Canadian corporate and public defined benefit plan funding rose in the third quarter, boosted by strong equity performance and higher bond yields, according to two reports
A Mercer report said the median Canadian DB plan was 97% funded as of Sept. 29, up from 93% at the end of the second quarter. Separately, Mercer's pension health index, which tracks the typical Canadian defined benefit plan based on 100% funding as of Jan. 1, 1999, was 106% at the end of the third quarter, up from 103% at the conclusion of the previous quarter.
In a separate report, Aon Hewitt Investment Consulting said Canadian plans were a median 99.3% funded as of Monday , compared with 94.8% three months earlier. Also, 47.7% of Canadian plans were fully funded as of Monday , up from 37% of plans as of June 30.
Benchmark bond yields rose in the third quarter, with Canadian 10-year yields up 35 basis points and Canadian long bond yields up 34 basis points, according to Aon Hewitt.
"Rising interest rates are good news for Canadian pensioners and the plans they will rely on in retirement, and so there was plenty of good news for them in the third quarter, as most Canadian DB pension plans experienced marked improvements in financial health," said William da Silva, senior partner and retirement practice director at Aon Hewitt.
Manuel Monteiro, partner and head of the financial strategy group at Mercer (Canada), said in a separate news release that the rise in interest rates decreased pension liabilities by 3% to 5% over the quarter. However, investment gains in the third quarter were partially offset by the negative impact of the surging Canadian dollar on unhedged foreign assets, Mr. Monteiro added. The typical plan hedges about 40% of its interest rate risk through its investment strategy, according to Mercer.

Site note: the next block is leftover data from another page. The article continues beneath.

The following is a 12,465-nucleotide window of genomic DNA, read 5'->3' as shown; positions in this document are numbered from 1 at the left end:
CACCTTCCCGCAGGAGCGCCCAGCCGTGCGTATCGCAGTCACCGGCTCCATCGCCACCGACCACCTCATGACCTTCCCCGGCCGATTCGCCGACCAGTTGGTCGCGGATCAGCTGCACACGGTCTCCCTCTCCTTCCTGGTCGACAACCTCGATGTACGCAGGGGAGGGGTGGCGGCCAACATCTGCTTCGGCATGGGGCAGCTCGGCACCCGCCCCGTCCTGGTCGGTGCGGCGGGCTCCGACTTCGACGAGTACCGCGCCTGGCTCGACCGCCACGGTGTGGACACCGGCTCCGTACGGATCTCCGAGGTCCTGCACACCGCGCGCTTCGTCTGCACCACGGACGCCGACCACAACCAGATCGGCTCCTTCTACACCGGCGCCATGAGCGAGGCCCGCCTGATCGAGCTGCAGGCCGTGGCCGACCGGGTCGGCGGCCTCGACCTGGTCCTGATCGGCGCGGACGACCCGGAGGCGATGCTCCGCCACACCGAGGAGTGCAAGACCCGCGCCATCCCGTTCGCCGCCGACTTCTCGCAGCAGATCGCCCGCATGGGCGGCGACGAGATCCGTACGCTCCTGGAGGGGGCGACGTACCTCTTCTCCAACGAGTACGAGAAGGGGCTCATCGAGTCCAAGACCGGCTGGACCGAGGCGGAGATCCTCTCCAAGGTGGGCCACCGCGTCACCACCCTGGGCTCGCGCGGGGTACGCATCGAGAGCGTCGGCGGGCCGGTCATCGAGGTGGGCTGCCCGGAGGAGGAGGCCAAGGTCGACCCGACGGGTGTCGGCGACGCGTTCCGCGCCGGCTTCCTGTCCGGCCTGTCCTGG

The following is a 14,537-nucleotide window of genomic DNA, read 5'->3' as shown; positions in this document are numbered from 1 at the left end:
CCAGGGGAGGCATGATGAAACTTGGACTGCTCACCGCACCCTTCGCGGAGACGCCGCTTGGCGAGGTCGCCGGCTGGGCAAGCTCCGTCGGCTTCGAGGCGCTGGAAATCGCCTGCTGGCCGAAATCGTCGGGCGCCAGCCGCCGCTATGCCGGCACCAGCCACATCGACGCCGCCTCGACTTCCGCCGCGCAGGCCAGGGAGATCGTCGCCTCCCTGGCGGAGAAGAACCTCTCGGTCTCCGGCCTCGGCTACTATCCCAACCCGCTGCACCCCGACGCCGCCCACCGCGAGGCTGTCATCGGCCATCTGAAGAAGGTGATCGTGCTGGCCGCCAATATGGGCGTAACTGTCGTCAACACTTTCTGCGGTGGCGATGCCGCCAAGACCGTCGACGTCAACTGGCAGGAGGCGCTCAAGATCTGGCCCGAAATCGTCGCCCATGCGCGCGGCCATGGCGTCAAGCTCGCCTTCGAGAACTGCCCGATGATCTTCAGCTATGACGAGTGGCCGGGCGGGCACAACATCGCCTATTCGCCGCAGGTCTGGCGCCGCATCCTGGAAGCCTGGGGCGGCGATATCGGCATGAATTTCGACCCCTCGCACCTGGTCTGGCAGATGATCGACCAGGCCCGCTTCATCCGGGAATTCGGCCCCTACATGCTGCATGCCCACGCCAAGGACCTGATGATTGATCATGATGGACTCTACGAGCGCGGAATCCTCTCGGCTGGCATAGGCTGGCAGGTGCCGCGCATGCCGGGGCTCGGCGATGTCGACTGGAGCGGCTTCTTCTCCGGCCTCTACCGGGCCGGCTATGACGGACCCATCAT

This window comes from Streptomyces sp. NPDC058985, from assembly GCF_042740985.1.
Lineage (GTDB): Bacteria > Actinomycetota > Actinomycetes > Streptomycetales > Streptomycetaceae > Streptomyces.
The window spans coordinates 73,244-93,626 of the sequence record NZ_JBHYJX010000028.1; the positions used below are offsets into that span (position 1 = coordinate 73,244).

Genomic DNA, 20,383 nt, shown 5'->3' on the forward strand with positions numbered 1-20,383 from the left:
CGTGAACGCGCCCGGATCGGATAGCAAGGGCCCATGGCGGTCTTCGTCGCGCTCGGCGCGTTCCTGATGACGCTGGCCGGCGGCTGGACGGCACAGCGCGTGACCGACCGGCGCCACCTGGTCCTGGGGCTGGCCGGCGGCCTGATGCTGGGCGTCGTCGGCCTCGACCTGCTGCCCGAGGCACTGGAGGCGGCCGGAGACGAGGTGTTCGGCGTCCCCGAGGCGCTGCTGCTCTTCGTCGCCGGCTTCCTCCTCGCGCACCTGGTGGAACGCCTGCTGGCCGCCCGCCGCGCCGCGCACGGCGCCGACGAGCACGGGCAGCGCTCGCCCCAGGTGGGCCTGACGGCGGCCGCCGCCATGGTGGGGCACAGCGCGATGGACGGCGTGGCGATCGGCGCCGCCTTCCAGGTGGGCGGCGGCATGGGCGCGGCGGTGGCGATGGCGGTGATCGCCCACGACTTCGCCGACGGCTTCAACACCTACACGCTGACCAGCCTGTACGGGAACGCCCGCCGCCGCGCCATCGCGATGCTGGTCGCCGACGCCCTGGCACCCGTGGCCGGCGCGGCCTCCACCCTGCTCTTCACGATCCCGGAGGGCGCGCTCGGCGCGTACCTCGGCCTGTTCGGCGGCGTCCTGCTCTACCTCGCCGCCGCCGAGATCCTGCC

"Canadian DB pension plans remain in strong financial shape," Mr. Monteiro said. "However, the strength of the Canadian dollar has resulted in a wide disparity in the funded status of pension plans, depending on their currency hedging strategy."
For the latest quarter, U.S. equity returned 4.5% in U.S. dollar terms but only 0.6% in Canadian dollar terms. International equities returned 3.4% in local currency and 1.6% on a Canadian dollar basis, according to Mercer.